In the final stanza of the poem, Yeats takes a hard look at his “masterful” imagery, and realizes that though it seemed to grow in “pure mind,” it actually began in the ugly, common experiences of everyday life, which work upon the mind. So in a sense, Cuchulain stemmed from “a mound of refuse or the sweepings of a street.” Wearily but with resolve, Yeats states that he must lie down in the place where poetry and imagery begin: “In the foul rag and bone shop of the heart.” The stark physicality of the final line of Yeats’s last great formulation of a poetic credo contrasts shockingly with his first one, in “The Lake Isle of Innisfree,” in which he declared his fidelity to “the deep heart’s core.” Throughout his fifty-year literary career, he has delved so deep into the heart’s core that he has discovered, not the lapping waters of Innisfree, but the foul rag and bone shop in which he now lies down. As Yeats wrote in an earlier poem, “The Coming of Wisdom with Time,”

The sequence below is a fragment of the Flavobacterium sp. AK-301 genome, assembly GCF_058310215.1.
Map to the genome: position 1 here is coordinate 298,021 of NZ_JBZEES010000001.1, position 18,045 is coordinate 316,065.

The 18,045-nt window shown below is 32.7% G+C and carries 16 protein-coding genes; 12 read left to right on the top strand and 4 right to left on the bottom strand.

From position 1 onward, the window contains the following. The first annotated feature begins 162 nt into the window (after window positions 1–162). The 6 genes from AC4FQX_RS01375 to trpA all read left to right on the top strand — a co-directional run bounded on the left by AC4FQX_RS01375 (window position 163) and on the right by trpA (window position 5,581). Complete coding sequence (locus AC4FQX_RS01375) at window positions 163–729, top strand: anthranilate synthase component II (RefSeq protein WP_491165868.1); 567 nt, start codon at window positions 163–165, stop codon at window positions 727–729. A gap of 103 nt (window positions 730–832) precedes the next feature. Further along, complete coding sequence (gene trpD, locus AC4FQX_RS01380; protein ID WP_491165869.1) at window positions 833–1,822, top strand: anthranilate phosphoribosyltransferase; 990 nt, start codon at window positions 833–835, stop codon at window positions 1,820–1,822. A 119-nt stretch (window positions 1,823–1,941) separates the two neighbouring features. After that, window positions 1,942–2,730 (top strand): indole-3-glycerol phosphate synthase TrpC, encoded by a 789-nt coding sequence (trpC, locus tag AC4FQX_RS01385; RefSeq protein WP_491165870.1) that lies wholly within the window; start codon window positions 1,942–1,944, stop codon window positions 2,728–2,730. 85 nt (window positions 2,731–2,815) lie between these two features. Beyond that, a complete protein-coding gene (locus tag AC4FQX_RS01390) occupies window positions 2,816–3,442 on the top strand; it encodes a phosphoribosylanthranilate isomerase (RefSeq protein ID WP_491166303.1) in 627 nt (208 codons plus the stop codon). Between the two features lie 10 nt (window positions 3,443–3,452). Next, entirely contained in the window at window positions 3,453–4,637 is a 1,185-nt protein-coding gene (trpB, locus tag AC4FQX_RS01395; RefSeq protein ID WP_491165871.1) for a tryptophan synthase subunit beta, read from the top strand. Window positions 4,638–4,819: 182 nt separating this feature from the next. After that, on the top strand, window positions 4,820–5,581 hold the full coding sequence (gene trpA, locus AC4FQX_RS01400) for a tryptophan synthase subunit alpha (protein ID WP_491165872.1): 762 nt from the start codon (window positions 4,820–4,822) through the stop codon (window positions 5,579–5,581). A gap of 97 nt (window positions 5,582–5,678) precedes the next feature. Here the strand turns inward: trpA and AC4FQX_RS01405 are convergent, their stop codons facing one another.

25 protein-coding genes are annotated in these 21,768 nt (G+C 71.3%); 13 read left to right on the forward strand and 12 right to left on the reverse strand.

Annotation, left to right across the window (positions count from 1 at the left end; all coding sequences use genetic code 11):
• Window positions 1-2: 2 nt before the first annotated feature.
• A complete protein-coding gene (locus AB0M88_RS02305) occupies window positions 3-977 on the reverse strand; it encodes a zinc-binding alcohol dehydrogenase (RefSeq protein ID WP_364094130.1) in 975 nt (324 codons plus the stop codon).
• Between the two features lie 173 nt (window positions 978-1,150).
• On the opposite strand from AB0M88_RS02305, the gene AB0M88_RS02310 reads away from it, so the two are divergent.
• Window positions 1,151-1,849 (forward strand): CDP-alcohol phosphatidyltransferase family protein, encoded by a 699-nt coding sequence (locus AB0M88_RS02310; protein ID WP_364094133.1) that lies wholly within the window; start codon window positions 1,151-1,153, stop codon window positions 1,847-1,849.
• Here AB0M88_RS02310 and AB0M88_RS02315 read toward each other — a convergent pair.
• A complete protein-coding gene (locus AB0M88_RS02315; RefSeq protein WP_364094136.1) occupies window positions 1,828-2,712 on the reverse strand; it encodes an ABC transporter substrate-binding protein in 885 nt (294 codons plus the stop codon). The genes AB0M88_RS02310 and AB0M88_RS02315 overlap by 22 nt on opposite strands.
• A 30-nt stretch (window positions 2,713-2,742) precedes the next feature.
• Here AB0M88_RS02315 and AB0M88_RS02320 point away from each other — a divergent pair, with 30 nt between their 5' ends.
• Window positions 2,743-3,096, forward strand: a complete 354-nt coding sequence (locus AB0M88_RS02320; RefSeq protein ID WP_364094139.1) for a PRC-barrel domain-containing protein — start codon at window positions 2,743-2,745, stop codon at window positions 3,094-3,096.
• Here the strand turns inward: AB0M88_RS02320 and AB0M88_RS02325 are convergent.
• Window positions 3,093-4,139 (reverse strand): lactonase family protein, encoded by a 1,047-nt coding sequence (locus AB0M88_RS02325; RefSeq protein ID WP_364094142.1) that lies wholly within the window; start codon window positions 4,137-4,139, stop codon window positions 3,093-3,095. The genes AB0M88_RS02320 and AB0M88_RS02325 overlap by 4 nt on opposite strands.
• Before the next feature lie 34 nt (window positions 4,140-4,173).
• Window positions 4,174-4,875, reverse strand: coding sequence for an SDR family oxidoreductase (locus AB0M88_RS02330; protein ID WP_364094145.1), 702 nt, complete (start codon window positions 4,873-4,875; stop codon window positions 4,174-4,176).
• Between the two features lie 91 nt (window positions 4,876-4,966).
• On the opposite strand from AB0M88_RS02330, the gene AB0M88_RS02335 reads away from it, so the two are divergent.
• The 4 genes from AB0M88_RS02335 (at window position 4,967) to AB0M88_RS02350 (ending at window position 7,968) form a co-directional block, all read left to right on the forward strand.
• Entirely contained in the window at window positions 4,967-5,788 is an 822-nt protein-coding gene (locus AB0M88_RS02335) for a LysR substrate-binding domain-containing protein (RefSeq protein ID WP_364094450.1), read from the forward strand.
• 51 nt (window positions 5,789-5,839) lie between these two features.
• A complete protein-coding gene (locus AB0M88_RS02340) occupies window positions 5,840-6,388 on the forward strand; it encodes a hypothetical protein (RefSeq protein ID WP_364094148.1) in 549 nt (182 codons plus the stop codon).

Though leaves are many, the root is one;
Through all the lying days of my youth
I swayed my leaves and flowers in the sun;
Now I may wither into the truth.